Each creation procedure receives as its first argument an allocated but uninitialized object of the corresponding type. The task of the creation procedure is to initialize the object such that it satisfies the consistency conditions expressed in the invariant.

The postcondition states that the creation procedure has an effect on the functions 'domain' and 'capacity'. Remember that the corresponding types are CURRENT->NATURAL? and CURRENT->NATURAL.

Expressions like 'a.domain=0' in postconditions of procedures are interpreted in our language rather strictly. It reads: the identifier 'domain' identifies a new function which is the same as the function which it identified before the call except for the argument 'a'. Only functions mentioned in the postcondition (and functions which depend on them) are modified by a procedure. I.e. the declaration of the creation procedure is interpreted in the following manner.

create with_capacity(a:CURRENT, c:NATURAL) note built_in ensure domain = old (domain + [a,0]) capacity = old (capacity + [a,c]) ([]) = old ([]) end end

For any function f:A->B the expression 'f+[a,b]' is defined as

f + [a,b] = (x -> if x=a then b else f(x) end)

with the consequences

(f+[a,b]).domain = f.domain + {a} x=a => (f+[a,b])(x) = b x/=a => (f+[a,b])(x) = f(x)

I.e. we view functions as sets of key value pairs then the expression 'f+[a,b]' is the set of key value pairs of the function 'f' except for the key 'a' where the pair [a,b] either overrides the one already contained in 'f' or is added to the set of key value pairs.

The strict interpretation of the postcondition of 'with_capacity' corresponds to our intuition if we read expressions like 'a.domain=0' in the postcondition of a procedure. Our intuition tells us the 'a.domain' has been set to '0' but 'b.domain', 'c.domain', ... for 'b' and 'c' different from 'a' have still the same value.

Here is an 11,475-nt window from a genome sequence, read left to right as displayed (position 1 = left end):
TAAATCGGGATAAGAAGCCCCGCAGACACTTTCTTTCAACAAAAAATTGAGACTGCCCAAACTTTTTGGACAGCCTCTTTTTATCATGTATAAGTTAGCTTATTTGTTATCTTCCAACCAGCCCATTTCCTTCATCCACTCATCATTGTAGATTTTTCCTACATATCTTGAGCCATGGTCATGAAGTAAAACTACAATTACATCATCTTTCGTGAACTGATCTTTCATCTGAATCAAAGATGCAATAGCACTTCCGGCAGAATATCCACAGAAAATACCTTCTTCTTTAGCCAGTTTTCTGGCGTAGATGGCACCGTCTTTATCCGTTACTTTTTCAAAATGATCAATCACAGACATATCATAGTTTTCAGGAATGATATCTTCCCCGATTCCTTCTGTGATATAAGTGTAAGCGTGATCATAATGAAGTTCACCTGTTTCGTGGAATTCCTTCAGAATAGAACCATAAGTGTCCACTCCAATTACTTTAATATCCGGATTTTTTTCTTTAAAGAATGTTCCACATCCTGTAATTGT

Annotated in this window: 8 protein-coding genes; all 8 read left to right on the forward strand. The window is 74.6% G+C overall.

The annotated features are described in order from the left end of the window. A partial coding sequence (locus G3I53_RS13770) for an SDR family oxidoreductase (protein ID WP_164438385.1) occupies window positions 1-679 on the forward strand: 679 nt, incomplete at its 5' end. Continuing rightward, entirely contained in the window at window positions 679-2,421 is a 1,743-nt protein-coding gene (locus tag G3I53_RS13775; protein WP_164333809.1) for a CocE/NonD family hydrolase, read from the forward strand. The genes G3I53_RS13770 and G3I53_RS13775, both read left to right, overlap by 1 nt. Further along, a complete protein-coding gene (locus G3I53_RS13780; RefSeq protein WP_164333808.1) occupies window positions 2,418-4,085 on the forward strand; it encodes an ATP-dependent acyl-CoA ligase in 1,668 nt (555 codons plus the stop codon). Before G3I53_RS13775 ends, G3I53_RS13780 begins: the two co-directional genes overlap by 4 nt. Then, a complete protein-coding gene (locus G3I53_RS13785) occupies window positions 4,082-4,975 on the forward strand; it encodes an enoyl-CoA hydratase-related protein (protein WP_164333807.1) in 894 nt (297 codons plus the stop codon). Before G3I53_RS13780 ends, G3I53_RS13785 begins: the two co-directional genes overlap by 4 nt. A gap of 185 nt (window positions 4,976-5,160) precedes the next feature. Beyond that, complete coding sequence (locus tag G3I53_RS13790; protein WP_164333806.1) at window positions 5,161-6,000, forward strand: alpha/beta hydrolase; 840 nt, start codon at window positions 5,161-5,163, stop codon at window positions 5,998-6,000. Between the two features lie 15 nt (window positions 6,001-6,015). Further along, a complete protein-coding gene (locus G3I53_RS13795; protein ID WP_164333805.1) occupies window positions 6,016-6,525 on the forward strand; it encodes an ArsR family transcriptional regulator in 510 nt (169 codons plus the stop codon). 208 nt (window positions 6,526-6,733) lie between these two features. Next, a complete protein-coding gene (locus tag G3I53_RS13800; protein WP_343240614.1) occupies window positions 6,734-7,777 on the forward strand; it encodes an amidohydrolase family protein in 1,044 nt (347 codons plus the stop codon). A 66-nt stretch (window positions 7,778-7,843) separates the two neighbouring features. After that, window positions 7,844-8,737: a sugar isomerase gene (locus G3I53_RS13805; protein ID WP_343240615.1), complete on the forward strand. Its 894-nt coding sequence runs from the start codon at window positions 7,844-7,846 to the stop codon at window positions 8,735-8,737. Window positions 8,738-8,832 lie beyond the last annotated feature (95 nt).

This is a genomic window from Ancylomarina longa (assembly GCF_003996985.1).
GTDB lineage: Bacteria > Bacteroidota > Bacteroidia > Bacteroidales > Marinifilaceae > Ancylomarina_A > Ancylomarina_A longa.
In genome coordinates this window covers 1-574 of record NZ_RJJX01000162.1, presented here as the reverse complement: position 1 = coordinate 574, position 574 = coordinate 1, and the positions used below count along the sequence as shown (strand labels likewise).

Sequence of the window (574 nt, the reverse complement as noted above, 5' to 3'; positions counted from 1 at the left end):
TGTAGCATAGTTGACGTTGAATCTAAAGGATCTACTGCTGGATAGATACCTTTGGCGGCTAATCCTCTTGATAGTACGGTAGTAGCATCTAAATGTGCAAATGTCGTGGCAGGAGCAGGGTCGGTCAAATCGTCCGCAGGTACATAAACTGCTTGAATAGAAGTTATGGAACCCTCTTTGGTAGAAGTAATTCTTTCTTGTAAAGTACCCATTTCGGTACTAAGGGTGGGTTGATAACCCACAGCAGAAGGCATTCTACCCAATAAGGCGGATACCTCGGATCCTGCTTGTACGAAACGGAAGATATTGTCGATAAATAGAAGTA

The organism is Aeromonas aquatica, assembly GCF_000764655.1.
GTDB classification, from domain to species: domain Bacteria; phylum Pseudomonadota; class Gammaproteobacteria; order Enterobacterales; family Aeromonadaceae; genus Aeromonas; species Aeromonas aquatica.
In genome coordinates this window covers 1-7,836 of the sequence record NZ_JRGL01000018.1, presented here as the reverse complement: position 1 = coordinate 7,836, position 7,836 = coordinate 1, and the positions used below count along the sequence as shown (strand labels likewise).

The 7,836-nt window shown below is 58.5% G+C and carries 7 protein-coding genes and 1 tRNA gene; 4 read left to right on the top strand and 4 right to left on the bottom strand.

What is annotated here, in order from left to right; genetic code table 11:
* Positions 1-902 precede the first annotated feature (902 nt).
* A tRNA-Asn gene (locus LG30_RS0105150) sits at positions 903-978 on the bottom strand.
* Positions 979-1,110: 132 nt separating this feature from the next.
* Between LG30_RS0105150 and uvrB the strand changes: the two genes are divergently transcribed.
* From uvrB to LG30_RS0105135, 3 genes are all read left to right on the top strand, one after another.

The strict interpretation of postconditions of procedures allows us to interpret the postconditions as framing conditions. A postcondition of a procedure contains everything the procedure has modified and all information needed to derived the things which have not been modified. Postconditions of procedures are treated as implicit framing conditions.

We need a procedure to put elements at certain positions.

class ARRAY[G] feature put(i:NATURAL, v:G) -- Update (or set) the value `v' at position `i'. require i < capacity note built_in ensure domain = old (domain + {i}) Current[i] = v end end

In order to make the arguments more transparent we use the following equivalent declaration of the procedure 'put'.

feature put(a:CURRENT, i:NATURAL, v:G) require i < a.capacity note built_in ensure a.domain = old (a.domain + {i}) Current[i] = v end end

The procedure 'put' modifies two functions, the ghost function 'domain' and the element access function represented by the bracket operator ([]). The verifier extracts the following strict interpretation of this procedure.

feature put(a:CURRENT, i:NATURAL, v:G) require i < a.capacity note built_in ensure domain = old (domain + [a, a.domain + {i}]) ([]) = old (([]) + [[a,i],v]) capacity = old capacity end end